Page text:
Air Force veteran praises the support of the military spouse
By Jeremy P. Amick
Russellville, Mo., resident Larry Crocker obtained a twofold appreciation for the support that comes from military spouses while one is serving in the armed forces, often far from home.
Not only was he a “military brat”—the son of a father who served nearly three decades in the Marine Corps—but he went on to experience firsthand the anxieties of family separation during his own frequent moves as a member of the Air Force.
“I really have a strong passion for the military families,” said Crocker, 63. “They are a tight-knit group of people that are there for you when you are serving hundreds of miles away from your own family.”
A 1969 graduate of Russellville High School, the influence of his father led Crocker to contemplate his own military career following graduation.
“My dad told me avoid joining the Marines or the Army because I could possibly be away from my family a lot,” Crocker said.
Enlisting in the Air Force the summer after high school, the recruit completed his basic training at Lackland Air Force Base (AFB), Texas, before traveling to Sheppard AFB for advanced training in communications.
As Crocker recalls, the six weeks of instruction prepared him for working with the military equipment that would allow him to encrypt and decrypt classified communications.
In January 1970, with his initial training concluded, he returned to Russellville while on leave to marry his fiancée Judy, before reporting to a six-month duty assignment at an airfield in Florida.
He soon realized the value of support provided by military spouses when he received orders for Zaragosa, Spain, spending the next 4-1/2 years often working long days with a communications squadron.
“Judy joined me shortly after I arrived (in Spain) and really kept things together at home while I was on duty,” Crocker said. “Our daughter, Renee, was born in a Spanish hospital while I was serving there,” he added.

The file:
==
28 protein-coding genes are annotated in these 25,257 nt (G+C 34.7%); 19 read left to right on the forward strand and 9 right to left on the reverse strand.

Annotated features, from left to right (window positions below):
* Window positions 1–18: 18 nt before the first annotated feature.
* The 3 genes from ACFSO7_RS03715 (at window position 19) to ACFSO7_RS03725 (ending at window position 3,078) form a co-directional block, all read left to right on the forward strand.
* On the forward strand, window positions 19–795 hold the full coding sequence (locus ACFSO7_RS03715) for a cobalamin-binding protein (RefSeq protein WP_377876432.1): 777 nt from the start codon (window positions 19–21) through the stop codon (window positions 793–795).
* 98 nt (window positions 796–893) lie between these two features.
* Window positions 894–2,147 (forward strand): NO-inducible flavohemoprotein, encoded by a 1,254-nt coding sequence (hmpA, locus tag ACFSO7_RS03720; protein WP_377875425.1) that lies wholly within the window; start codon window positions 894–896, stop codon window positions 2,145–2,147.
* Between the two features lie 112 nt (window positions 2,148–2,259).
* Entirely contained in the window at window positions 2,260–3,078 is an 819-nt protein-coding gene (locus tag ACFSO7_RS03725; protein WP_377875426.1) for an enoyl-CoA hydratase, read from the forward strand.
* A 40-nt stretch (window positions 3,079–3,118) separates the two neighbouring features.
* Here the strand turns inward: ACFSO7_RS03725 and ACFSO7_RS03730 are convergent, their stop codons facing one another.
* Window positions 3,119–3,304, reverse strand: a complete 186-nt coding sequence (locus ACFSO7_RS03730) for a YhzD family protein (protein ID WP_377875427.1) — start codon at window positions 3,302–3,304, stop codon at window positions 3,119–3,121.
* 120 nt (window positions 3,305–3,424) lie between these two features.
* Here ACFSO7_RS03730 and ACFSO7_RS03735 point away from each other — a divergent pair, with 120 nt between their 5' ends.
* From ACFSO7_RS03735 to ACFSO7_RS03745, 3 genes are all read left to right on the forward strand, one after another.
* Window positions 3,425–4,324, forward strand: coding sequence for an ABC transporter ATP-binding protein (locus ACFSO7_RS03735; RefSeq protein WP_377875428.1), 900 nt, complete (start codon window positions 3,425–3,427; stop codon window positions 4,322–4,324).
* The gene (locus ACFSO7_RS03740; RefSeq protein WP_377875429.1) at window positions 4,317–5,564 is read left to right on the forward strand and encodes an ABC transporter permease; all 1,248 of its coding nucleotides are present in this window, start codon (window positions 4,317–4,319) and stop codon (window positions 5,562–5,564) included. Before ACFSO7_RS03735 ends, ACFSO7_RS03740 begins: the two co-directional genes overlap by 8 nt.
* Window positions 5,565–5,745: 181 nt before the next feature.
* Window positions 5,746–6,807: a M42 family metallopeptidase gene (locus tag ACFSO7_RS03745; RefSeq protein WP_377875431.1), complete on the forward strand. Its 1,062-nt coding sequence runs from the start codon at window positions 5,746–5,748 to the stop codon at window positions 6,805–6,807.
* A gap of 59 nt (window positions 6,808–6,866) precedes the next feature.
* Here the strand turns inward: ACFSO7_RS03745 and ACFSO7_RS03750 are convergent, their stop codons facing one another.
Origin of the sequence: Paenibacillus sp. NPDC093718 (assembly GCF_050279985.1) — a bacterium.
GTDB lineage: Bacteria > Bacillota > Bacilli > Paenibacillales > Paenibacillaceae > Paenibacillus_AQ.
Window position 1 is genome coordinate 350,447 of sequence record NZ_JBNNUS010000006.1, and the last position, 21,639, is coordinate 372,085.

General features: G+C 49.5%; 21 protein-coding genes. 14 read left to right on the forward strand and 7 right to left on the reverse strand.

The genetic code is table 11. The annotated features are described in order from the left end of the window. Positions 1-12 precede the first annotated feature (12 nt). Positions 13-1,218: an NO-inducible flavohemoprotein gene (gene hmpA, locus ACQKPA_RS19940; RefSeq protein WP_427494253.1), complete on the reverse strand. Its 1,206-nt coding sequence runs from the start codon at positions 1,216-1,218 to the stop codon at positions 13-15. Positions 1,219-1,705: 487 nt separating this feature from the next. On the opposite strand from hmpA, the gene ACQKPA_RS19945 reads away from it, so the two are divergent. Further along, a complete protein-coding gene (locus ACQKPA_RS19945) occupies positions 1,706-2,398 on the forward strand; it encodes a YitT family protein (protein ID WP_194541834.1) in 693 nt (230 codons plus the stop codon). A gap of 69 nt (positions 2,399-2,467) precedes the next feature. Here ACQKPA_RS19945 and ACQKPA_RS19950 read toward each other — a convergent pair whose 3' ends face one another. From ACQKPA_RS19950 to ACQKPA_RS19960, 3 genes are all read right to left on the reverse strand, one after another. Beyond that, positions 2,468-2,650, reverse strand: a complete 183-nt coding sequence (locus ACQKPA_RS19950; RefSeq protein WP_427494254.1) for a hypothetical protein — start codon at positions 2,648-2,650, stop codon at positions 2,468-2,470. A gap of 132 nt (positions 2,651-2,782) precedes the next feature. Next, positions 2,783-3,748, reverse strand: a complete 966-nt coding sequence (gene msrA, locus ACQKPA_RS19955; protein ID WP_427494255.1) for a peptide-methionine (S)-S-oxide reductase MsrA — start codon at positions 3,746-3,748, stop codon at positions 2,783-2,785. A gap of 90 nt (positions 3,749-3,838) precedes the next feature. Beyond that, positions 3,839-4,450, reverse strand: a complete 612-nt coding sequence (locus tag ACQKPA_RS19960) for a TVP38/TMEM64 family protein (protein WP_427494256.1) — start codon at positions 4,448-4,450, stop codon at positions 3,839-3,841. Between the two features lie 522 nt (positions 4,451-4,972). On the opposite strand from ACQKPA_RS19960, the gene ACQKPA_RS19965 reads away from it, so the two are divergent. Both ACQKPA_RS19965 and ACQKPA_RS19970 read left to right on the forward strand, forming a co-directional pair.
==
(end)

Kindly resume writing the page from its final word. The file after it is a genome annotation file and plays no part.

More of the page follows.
Crocker went on to serve a two-year tour at an air base in Blytheville, Ark., where his son, Shawn, was born. While there, the young airman also received additional training in cryptology.
Yet his overseas duty was not behind him as he received orders to report to San Vito, Italy, in 1978—an assignment during which he was accompanied by his wife and two small children.
“While I was in Italy,” Crocker explained, “I worked in an underground structure and was in charge of a small cryptology section. In general terms, I helped manage the coding used for daily communications and made sure the equipment was properly synced for this task.”
Three-and-a-half years into the tour, he received orders to return to the states and moved his family to Silver Creek, Neb., to work at an isolated Air Force bunker that served as a communications outpost.
Soon he began experiencing what he believed to be back problems, but in 1981, after he was sent to Fitsimmons Veterans Hopstial in Colorado, the 31-year old airman discovered it was something much more serious.
“It turned out to be plasmacytoma,” he said, “a very rare form of cancer that usually affects people in their 70s and 80s. It had formed into a tumor around my spine, which was causing the back pain.”
He moved his family back to Russellville after he was placed on a temporary disability by the Air Force and, for the next three years, continued to travel to Colorado for treatment.
Crocker’s doctors found him to be cancer free in 1984, at which point the Air Force veteran—with 13 years of service to his credit—was medically retired.
Since leaving the military, Crocker has embraced his unexpected retirement as an opportunity to continue his service by volunteering for several local causes and was instrumental in the establishment of a memorial to veterans located in the main square in Russellville.
After serving as an alderman, Crocker continues in his public service following his recent election as Russellville’s mayor.
Pondering his years in uniform, which conveyed him to several interesting (and other times “remote”) duty locations, the retired airman asserts that his military career would never have been a reality without the support he received from a source outside the Air Force.
“One thing about the military is that you always have to be prepared … you never know when you might get that call and be gone for six months at a time,” he said. “And a lifestyle like that can be difficult on your family.”
While pausing to reflect on his own past experiences, he added: “I believe that I served my country well, but I must stress that I wouldn’t have been able to do it without Judy—she was always there for me; she was my support.”
Jeremy P. Ämick writes on behalf of the Silver Star Families of America.
Jeremy P. Amick
Public Affairs Officer
Silver Star Families of America
Cell: (573) 230-7456